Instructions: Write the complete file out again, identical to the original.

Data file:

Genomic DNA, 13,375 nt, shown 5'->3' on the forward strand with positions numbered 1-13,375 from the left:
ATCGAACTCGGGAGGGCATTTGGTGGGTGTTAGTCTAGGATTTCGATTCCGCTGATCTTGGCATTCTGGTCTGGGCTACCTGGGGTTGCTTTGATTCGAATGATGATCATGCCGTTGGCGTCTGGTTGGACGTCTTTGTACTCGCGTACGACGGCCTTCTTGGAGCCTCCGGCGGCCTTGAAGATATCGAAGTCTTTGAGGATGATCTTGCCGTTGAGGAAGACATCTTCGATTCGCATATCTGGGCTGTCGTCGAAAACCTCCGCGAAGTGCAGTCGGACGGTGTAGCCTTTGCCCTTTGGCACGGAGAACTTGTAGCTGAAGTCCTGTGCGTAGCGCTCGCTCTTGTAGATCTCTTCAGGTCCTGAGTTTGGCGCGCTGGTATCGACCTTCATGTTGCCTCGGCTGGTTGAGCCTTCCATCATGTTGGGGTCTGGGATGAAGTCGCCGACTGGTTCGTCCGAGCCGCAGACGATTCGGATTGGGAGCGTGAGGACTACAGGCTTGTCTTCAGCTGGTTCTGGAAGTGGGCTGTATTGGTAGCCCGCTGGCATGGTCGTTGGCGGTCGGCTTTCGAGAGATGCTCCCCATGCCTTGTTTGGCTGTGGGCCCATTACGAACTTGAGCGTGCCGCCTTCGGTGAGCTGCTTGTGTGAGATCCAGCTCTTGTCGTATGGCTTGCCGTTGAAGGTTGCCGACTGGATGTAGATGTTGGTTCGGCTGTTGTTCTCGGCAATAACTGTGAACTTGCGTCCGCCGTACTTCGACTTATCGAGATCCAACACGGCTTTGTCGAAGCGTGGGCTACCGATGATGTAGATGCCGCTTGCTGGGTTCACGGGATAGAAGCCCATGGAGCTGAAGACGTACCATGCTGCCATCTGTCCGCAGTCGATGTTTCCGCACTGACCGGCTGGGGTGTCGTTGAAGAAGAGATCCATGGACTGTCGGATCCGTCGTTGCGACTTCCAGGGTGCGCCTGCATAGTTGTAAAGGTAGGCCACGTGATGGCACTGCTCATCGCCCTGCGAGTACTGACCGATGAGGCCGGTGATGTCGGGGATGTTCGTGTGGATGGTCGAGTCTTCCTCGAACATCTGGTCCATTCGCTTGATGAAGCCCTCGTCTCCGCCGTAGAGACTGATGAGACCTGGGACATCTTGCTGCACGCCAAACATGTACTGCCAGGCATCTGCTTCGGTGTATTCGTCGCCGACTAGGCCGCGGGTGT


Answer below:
Genomic DNA, 13,375 nt, shown 5'->3' on the forward strand with positions numbered 1-13,375 from the left:
ATCGAACTCGGGAGGGCATTTGGTGGGTGTTAGTCTAGGATTTCGATTCCGCTGATCTTGGCATTCTGGTCTGGGCTACCTGGGGTTGCTTTGATTCGAATGATGATCATGCCGTTGGCGTCTGGTTGGACGTCTTTGTACTCGCGTACGACGGCCTTCTTGGAGCCTCCGGCGGCCTTGAAGATATCGAAGTCTTTGAGGATGATCTTGCCGTTGAGGAAGACATCTTCGATTCGCATATCTGGGCTGTCGTCGAAAACCTCCGCGAAGTGCAGTCGGACGGTGTAGCCTTTGCCCTTTGGCACGGAGAACTTGTAGCTGAAGTCCTGTGCGTAGCGCTCGCTCTTGTAGATCTCTTCAGGTCCTGAGTTTGGCGCGCTGGTATCGACCTTCATGTTGCCTCGGCTGGTTGAGCCTTCCATCATGTTGGGGTCTGGGATGAAGTCGCCGACTGGTTCGTCCGAGCCGCAGACGATTCGGATTGGGAGCGTGAGGACTACAGGCTTGTCTTCAGCTGGTTCTGGAAGTGGGCTGTATTGGTAGCCCGCTGGCATGGTCGTTGGCGGTCGGCTTTCGAGAGATGCTCCCCATGCCTTGTTTGGCTGTGGGCCCATTACGAACTTGAGCGTGCCGCCTTCGGTGAGCTGCTTGTGTGAGATCCAGCTCTTGTCGTATGGCTTGCCGTTGAAGGTTGCCGACTGGATGTAGATGTTGGTTCGGCTGTTGTTCTCGGCAATAACTGTGAACTTGCGTCCGCCGTACTTCGACTTATCGAGATCCAACACGGCTTTGTCGAAGCGTGGGCTACCGATGATGTAGATGCCGCTTGCTGGGTTCACGGGATAGAAGCCCATGGAGCTGAAGACGTACCATGCTGCCATCTGTCCGCAGTCGATGTTTCCGCACTGACCGGCTGGGGTGTCGTTGAAGAAGAGATCCATGGACTGTCGGATCCGTCGTTGCGACTTCCAGGGTGCGCCTGCATAGTTGTAAAGGTAGGCCACGTGATGGCACTGCTCATCGCCCTGCGAGTACTGACCGATGAGGCCGGTGATGTCGGGGATGTTCGTGTGGATGGTCGAGTCTTCCTCGAACATCTGGTCCATTCGCTTGATGAAGCCCTCGTCTCCGCCGTAGAGACTGATGAGACCTGGGACATCTTGCTGCACGCCAAACATGTACTGCCAGGCATCTGCTTCGGTGTATTCGTCGCCGACTAGGCCGCGGGTGT